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Rick9972
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Just visited a lawyer and he stated the following about the means test:

"Any secured debt not reaffirmed, is not considered in the means test. Thus since most of your debt is secured, you are only eligible for a Chapter 13."

Is this true? I got a funny feeling when his fees for a 7 is $900 and his fees for a 13 is $4400.

Thanks

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I think it depends on what circuit you are in. There is case law developing on this. Technically, if you are not going to keep whatever secured asset you are referring to, it doesn't make much sense to include it in the means test, does it? I'll try to look it up later today and give you some sort of guidance. I think this is one of those contested questions that has resulted in a circuit split.

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The majority of courts have adopted this general rule: When calculating the means test, allowing the deduction of secured payments due at the time of filing the petition from income for purposes of the means test, regardless of the debtor's intent regarding the secured property, was consistent with the mechanical language of the statute.

In re Rudler, 388 B.R. 433, May 23, 2008, 1st Cir.

“Regardless of a debtor's intention to surrender property, the fact remains that payments are "contractually due" under 11 U.S.C.S. § 707(B)(2)(2)(A)(iii). And those amounts remain contractually due, regardless of whether said payments will actually be made, whether the debtor will reaffirm the debt, or whether the debtor will surrender the property to the secured party….

…Courts may only delve into what Congress intended where the statute is ambiguous, or where a plain reading would result in an absurd result or one demonstrably at odds with congressional intent. When the statute's language is plain, the sole function of the courts, at least where the disposition of the text is not absurd, is to enforce it according to its terms….”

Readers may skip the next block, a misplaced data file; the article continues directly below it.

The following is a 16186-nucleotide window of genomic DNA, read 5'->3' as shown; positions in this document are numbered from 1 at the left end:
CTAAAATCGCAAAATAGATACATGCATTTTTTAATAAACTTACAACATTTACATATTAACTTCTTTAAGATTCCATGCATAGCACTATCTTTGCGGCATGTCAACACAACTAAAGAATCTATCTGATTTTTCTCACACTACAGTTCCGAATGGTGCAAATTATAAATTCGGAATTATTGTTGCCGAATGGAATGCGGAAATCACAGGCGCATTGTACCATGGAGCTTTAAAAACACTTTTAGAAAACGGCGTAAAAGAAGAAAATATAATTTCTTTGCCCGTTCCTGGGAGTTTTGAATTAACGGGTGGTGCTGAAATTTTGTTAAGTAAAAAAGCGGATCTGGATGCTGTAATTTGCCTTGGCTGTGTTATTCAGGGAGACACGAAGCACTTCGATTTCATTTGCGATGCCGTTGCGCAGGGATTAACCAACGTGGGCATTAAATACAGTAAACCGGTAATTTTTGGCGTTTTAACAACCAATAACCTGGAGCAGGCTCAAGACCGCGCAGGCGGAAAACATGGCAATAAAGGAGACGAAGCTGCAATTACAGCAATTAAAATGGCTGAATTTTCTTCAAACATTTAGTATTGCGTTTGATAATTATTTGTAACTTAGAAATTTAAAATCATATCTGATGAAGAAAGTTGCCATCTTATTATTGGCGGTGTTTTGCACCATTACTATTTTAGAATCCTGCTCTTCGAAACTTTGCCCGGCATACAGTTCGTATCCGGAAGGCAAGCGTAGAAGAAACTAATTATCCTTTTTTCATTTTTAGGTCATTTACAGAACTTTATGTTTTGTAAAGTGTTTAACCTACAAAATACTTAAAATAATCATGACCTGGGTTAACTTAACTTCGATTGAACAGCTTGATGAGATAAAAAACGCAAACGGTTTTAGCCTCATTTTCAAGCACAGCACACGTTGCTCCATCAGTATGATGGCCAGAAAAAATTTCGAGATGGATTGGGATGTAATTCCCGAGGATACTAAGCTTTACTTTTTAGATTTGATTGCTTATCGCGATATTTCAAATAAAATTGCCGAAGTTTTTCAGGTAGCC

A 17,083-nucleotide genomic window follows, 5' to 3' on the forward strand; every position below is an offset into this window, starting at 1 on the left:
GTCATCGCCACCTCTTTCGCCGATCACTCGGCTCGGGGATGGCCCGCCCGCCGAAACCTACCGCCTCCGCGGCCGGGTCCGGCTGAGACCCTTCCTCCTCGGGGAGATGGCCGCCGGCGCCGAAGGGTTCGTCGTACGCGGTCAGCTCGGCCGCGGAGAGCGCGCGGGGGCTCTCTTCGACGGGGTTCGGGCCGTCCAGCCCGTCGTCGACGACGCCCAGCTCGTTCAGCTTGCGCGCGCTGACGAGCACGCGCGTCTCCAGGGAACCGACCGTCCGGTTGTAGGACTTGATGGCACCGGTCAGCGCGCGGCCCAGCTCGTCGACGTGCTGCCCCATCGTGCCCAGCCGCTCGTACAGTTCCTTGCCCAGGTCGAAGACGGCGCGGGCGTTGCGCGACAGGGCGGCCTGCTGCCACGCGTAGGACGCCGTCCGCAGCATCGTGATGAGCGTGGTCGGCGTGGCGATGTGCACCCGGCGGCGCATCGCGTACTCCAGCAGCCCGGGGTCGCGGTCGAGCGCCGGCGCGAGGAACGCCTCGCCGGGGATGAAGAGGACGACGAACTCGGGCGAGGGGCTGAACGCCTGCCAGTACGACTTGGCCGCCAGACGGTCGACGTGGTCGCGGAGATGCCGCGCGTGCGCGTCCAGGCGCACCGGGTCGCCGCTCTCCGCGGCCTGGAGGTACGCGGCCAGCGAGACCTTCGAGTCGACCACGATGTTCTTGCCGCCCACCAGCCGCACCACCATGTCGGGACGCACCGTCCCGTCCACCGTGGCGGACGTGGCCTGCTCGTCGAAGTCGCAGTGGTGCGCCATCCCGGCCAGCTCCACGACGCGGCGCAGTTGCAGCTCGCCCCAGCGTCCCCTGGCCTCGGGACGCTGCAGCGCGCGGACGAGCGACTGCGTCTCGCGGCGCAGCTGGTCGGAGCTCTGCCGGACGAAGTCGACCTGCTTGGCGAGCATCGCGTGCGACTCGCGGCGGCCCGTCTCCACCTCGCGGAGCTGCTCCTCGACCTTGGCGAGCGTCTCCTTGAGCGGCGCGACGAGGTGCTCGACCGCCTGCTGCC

This decision was cited and followed in the 1st Circuit (In re: Burbank, 2009), 4th Circuit (In re Quigley, 391 B.R. 294, 2008), and the 11th Circuit (In re Castillo, 60 Collier Bankr. Cas. 2d (MB) 1188).

Here’s more…

In re: Castillo:

“The Court disagrees with this analysis because § 707(B)(2)(A)(iii)(I) makes no reference to a debtor's Statement of Intention. It only allows for deductions for debt scheduled as contractually due to secured creditors. Therefore, "as a matter of statutory construction the Statement of Intention cannot be morphed into the 'Schedules.'" In re Anderson, 383 B.R. 699, 707 (Bankr. S.D. Ohio 2008). Moreover, "regardless of a debtor's intention to surrender property, the fact remains that payments are 'contractually due. In re Rudler, 388 B.R. 433, 438 (B.A.P. 1st Cir. 2008).”

The In re Anderson case (6th Circuit) spells out the two sides of to the issue: